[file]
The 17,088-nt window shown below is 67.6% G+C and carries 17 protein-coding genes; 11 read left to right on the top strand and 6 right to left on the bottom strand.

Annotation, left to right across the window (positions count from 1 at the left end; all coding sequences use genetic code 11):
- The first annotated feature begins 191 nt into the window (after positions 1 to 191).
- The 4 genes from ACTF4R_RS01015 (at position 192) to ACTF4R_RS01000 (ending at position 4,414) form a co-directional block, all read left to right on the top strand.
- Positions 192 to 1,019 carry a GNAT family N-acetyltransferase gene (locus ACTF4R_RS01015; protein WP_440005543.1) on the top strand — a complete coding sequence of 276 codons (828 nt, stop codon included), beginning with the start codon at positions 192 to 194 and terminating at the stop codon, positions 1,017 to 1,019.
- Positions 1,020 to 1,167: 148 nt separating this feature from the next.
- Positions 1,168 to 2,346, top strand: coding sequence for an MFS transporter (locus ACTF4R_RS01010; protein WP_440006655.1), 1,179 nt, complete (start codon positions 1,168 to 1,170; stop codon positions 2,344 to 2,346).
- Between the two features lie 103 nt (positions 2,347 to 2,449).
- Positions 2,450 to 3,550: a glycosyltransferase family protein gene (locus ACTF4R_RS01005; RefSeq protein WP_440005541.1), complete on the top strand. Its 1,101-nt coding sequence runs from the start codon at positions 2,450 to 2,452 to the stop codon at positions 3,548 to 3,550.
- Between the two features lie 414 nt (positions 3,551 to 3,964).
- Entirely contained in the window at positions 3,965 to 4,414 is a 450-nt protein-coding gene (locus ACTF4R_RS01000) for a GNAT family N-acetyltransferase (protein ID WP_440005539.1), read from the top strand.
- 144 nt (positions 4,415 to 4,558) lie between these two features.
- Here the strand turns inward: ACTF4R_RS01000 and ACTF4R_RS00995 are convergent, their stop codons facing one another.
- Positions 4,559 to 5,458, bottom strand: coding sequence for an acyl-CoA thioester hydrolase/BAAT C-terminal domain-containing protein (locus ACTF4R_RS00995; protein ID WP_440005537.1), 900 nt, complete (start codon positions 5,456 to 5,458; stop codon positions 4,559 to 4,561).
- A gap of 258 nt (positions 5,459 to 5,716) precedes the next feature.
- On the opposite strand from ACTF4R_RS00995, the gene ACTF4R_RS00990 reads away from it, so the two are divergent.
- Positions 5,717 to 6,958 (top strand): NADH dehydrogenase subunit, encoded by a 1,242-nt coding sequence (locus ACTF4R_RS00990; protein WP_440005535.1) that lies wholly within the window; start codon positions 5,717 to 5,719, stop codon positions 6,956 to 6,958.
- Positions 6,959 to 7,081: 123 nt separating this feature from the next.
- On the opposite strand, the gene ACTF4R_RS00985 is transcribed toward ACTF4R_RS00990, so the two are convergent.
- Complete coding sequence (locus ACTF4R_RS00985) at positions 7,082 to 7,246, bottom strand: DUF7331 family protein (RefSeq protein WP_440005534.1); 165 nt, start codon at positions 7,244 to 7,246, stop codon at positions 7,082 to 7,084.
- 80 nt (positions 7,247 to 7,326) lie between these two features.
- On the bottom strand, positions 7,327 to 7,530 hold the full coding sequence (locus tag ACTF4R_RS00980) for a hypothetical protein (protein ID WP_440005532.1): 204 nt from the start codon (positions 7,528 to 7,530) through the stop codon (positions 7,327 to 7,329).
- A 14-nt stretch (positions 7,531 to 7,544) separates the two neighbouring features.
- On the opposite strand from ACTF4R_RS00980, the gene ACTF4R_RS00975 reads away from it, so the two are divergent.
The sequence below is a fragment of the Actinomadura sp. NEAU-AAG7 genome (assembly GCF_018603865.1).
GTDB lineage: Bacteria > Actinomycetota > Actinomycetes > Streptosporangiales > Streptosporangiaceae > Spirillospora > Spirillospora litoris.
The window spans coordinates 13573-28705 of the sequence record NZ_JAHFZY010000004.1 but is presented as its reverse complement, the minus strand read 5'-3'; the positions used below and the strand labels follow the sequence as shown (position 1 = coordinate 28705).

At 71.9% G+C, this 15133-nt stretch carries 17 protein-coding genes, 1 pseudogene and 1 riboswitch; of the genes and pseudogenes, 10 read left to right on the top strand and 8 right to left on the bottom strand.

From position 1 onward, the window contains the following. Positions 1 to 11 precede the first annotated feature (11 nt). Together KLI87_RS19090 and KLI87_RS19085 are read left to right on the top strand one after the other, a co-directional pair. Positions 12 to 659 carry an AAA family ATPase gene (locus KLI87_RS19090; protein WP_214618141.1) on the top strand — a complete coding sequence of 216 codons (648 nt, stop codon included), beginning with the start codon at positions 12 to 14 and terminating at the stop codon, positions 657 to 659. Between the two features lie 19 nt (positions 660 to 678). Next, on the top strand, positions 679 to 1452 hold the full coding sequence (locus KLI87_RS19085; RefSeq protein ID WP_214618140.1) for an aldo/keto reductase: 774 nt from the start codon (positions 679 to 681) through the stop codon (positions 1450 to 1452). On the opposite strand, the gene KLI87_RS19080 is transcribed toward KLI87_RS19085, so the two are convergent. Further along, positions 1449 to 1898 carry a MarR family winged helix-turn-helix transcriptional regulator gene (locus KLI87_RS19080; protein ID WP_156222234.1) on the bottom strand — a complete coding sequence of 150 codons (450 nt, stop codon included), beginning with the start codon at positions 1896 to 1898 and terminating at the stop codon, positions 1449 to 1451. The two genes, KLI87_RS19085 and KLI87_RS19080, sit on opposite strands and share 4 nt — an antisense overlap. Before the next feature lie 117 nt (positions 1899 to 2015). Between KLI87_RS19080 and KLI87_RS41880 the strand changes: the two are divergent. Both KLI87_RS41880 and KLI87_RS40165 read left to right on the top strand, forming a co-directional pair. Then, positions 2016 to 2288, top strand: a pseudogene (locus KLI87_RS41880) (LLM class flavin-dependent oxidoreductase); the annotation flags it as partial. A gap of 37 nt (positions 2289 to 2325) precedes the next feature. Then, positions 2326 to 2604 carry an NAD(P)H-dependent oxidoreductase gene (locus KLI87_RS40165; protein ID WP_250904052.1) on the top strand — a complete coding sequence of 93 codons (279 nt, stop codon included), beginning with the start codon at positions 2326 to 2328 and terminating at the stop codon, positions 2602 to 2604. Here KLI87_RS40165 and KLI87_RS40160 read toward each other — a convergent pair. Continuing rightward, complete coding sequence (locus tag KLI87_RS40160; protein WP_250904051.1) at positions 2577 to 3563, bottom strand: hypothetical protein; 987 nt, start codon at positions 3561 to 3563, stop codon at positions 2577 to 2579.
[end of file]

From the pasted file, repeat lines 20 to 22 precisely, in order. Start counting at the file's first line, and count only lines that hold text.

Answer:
- Complete coding sequence (locus ACTF4R_RS00985) at positions 7,082 to 7,246, bottom strand: DUF7331 family protein (RefSeq protein WP_440005534.1); 165 nt, start codon at positions 7,244 to 7,246, stop codon at positions 7,082 to 7,084.
- 80 nt (positions 7,247 to 7,326) lie between these two features.
- On the bottom strand, positions 7,327 to 7,530 hold the full coding sequence (locus tag ACTF4R_RS00980) for a hypothetical protein (protein ID WP_440005532.1): 204 nt from the start codon (positions 7,528 to 7,530) through the stop codon (positions 7,327 to 7,329).